23 US 502 The Palmyra Depau

23 U.S. 502

6 L.Ed. 375

10 Wheat. 502

DEPAU, Claimant.

February 20, 1825

APPEAL from the Circuit Court of South Carolina.

This was the case of an armed vessel called the Palmyra, taken under Spanish colours by the United States' schooner Grampus, (commanded by Lieutenant Gregory, and cruising, with instructions from the President, against pirates,) and brought into the port of Charleston, S. C. for adjudication. A libel was filed by the captors, and a claim interposed by Mr. Depau, as agent of the alleged owners of the Palmyra, Spanish merchants domiciled at Porto Rico, and of the captain, offices, and crew. In the District Court the libel was dismissed, without costs and damages against the captors. The decree of restitution was affirmed in the Circuit Court, with costs and damages, and the cause was brought by appeal to this Court.

Feb. 19th.

It was suggested by the Attorney General, (with whom was Mr. Hayne,) for the appellants, that after the decree of restitution, and for damages, in the Circuit Court, there had been a reference to commissioners to ascertain the amount of damages, and before the report of the commissioners had been acted upon by that Court, the appeal was taken. The question was, whether the appeal was not taken too early, the Judiciary Act of March 3, 1803, c. 353. [xciii.] having confined the right of appeal to 'final decrees.'a

Mr. Tazewell, contra, stated, that in the District Court there was a decree of restitution and a denial of damages. Both parties appealed from that decree, the libellants being dissatisfied with the decree of restitution, and the claimants with the denial of damages. These were, then, cross-appeals, and consequently there might be an appeal from the decision of the Circuit Court decreeing restitution, and affirming, in this respect, the decree of the District Court, although the decree of the Circuit Court, reversing that of the District Court as to damages, and awarding the latter to the claimants, was as yet undetermined.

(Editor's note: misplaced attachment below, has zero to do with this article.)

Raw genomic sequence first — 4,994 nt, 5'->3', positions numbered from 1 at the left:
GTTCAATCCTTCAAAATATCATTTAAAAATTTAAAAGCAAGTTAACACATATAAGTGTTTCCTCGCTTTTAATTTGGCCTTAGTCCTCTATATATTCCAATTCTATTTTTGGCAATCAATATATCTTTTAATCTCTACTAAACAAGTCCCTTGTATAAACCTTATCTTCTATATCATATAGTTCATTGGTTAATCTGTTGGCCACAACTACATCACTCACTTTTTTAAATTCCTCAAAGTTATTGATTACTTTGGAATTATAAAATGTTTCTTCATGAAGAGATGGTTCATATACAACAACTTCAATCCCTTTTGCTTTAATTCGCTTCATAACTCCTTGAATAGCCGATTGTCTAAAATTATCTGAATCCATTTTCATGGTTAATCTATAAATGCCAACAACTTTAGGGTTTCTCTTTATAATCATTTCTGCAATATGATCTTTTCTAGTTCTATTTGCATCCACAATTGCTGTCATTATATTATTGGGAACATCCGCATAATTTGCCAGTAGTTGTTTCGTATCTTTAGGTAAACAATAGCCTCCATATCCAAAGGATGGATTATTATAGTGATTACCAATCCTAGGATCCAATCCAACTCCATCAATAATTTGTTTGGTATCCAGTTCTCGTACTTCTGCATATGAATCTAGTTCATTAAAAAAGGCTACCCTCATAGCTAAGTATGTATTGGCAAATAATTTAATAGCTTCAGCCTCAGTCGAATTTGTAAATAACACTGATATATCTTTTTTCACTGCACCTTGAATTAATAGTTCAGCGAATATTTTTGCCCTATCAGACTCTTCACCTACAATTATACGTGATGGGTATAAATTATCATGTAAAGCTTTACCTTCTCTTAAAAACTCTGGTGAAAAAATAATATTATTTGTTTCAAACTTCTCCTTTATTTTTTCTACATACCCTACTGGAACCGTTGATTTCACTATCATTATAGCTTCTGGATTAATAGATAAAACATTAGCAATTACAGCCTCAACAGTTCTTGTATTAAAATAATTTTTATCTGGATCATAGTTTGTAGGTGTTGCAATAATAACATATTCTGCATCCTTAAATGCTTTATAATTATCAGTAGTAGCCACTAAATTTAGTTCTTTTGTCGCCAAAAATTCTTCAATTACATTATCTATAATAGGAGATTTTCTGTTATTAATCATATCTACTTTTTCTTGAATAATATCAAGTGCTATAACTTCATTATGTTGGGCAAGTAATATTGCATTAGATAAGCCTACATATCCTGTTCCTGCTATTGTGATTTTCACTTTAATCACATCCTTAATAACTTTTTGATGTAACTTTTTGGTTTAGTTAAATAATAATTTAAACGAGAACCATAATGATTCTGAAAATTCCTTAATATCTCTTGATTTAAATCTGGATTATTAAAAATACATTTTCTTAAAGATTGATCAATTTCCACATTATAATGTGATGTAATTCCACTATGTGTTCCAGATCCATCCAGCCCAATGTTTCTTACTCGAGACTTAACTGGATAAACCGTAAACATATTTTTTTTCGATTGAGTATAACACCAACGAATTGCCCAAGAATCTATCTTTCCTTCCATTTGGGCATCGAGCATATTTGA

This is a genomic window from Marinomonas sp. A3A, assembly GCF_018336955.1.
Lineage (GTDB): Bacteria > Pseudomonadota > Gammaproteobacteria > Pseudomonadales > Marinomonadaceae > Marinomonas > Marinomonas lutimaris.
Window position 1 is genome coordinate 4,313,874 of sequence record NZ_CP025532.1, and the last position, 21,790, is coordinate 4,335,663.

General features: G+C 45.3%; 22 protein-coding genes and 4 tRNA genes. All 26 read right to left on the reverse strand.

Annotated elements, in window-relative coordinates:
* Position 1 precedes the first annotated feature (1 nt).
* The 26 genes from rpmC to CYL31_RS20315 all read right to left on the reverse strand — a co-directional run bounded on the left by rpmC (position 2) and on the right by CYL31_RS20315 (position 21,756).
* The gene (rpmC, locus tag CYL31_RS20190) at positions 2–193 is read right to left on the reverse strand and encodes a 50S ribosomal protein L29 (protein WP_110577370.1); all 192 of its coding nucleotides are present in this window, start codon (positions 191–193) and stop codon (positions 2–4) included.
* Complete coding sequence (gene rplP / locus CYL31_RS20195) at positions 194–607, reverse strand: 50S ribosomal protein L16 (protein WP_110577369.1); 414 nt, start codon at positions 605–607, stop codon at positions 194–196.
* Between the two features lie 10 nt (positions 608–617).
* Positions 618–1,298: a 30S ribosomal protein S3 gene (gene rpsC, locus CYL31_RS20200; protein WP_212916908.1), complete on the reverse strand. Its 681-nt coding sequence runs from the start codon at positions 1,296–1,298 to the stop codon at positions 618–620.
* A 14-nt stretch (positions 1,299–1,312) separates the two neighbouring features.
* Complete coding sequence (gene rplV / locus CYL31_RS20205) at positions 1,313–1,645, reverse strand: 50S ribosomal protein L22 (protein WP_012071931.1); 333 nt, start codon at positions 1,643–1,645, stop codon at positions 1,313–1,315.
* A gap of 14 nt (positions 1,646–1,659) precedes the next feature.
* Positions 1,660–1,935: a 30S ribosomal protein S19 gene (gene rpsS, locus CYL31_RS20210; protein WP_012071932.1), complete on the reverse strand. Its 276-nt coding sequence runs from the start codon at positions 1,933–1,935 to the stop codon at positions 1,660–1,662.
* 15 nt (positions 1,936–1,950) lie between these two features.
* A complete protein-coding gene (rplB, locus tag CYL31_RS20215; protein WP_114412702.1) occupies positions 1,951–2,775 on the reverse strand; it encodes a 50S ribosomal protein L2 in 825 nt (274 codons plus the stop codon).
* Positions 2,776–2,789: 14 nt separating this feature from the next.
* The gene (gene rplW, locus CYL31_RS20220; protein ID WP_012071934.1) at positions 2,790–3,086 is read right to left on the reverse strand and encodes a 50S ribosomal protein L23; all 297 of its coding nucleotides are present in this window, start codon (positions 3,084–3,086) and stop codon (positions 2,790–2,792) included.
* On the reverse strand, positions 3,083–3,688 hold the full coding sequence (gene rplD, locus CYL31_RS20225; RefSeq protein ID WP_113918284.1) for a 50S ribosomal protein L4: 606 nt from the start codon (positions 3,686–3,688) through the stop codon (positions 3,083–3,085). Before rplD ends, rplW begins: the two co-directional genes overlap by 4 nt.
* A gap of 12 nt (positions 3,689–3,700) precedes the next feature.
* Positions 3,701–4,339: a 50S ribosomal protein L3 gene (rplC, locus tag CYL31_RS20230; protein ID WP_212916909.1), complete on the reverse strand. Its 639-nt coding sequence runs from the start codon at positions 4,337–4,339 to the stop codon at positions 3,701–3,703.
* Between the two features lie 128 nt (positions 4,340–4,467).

Feb. 20th.

Mr. Chief Justice MARSHALL delivered the opinion of the Court.

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The Court has had the question submitted in this cause under consideration, and is of opinion, that the appeal is not well taken. The decree of the Circuit Court was not final in the sense of the act of Congress. The damages remain undisposed of, and an appeal may still lie upon that part of the decree awarding damages. The whole cause is not, therefore, finally determined in the Circuit Court; and we are of opinion that the cause cannot be divided, so as to bring up successively distinct parts of it.


The case in 3 Cranch, 179. is essentially different. In that case, which was an appeal in an equity cause, there was a decree of foreclosure and sale of the mortgaged property. The sale could only be ordered after an account taken, or the sum due on the mortgage ascertained in some other way; and the usual decree is, that unless the defendant shall pay that sum in a given time, the estate shall be sold. The decree of sale therefore is, in such a case, final upon the rights of the parties in controversy, and leaves ministerial duties only to be performed.

Appeal dismissed.b


Ray v. Law, 3 Cranch, 179.


See Young v. Grundy, 6 Cranch, 51. Gibbons v. Ogden, 6 Wheat. Rep. 448.